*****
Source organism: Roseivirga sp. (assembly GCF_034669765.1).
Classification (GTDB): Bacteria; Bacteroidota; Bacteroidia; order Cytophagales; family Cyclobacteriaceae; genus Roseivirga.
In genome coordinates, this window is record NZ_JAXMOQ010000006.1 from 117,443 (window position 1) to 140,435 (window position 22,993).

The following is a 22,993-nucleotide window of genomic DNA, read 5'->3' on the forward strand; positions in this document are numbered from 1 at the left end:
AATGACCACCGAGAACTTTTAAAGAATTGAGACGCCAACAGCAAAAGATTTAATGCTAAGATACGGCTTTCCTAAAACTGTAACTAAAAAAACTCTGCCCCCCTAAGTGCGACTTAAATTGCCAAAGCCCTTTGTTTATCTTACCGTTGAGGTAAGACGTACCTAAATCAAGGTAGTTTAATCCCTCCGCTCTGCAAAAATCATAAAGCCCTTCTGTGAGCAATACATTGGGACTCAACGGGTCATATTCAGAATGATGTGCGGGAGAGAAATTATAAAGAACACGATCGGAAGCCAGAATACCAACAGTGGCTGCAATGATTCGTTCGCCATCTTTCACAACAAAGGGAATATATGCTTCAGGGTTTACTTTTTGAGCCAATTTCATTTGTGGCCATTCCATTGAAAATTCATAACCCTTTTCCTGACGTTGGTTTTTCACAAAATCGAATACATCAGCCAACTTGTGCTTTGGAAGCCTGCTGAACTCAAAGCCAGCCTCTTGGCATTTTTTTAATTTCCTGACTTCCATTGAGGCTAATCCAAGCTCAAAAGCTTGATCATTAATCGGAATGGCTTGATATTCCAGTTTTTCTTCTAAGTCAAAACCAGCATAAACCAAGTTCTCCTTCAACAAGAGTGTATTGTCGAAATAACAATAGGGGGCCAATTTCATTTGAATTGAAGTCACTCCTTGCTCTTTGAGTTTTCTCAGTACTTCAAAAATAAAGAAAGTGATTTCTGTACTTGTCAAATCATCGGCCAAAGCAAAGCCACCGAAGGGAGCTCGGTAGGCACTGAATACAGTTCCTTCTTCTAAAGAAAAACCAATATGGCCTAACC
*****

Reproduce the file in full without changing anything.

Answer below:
Source organism: Roseivirga sp. (assembly GCF_034669765.1).
Classification (GTDB): Bacteria; Bacteroidota; Bacteroidia; order Cytophagales; family Cyclobacteriaceae; genus Roseivirga.
In genome coordinates, this window is record NZ_JAXMOQ010000006.1 from 117,443 (window position 1) to 140,435 (window position 22,993).

The following is a 22,993-nucleotide window of genomic DNA, read 5'->3' on the forward strand; positions in this document are numbered from 1 at the left end:
AATGACCACCGAGAACTTTTAAAGAATTGAGACGCCAACAGCAAAAGATTTAATGCTAAGATACGGCTTTCCTAAAACTGTAACTAAAAAAACTCTGCCCCCCTAAGTGCGACTTAAATTGCCAAAGCCCTTTGTTTATCTTACCGTTGAGGTAAGACGTACCTAAATCAAGGTAGTTTAATCCCTCCGCTCTGCAAAAATCATAAAGCCCTTCTGTGAGCAATACATTGGGACTCAACGGGTCATATTCAGAATGATGTGCGGGAGAGAAATTATAAAGAACACGATCGGAAGCCAGAATACCAACAGTGGCTGCAATGATTCGTTCGCCATCTTTCACAACAAAGGGAATATATGCTTCAGGGTTTACTTTTTGAGCCAATTTCATTTGTGGCCATTCCATTGAAAATTCATAACCCTTTTCCTGACGTTGGTTTTTCACAAAATCGAATACATCAGCCAACTTGTGCTTTGGAAGCCTGCTGAACTCAAAGCCAGCCTCTTGGCATTTTTTTAATTTCCTGACTTCCATTGAGGCTAATCCAAGCTCAAAAGCTTGATCATTAATCGGAATGGCTTGATATTCCAGTTTTTCTTCTAAGTCAAAACCAGCATAAACCAAGTTCTCCTTCAACAAGAGTGTATTGTCGAAATAACAATAGGGGGCCAATTTCATTTGAATTGAAGTCACTCCTTGCTCTTTGAGTTTTCTCAGTACTTCAAAAATAAAGAAAGTGATTTCTGTACTTGTCAAATCATCGGCCAAAGCAAAGCCACCGAAGGGAGCTCGGTAGGCACTGAATACAGTTCCTTCTTCTAAAGAAAAACCAATATGGCCTAACC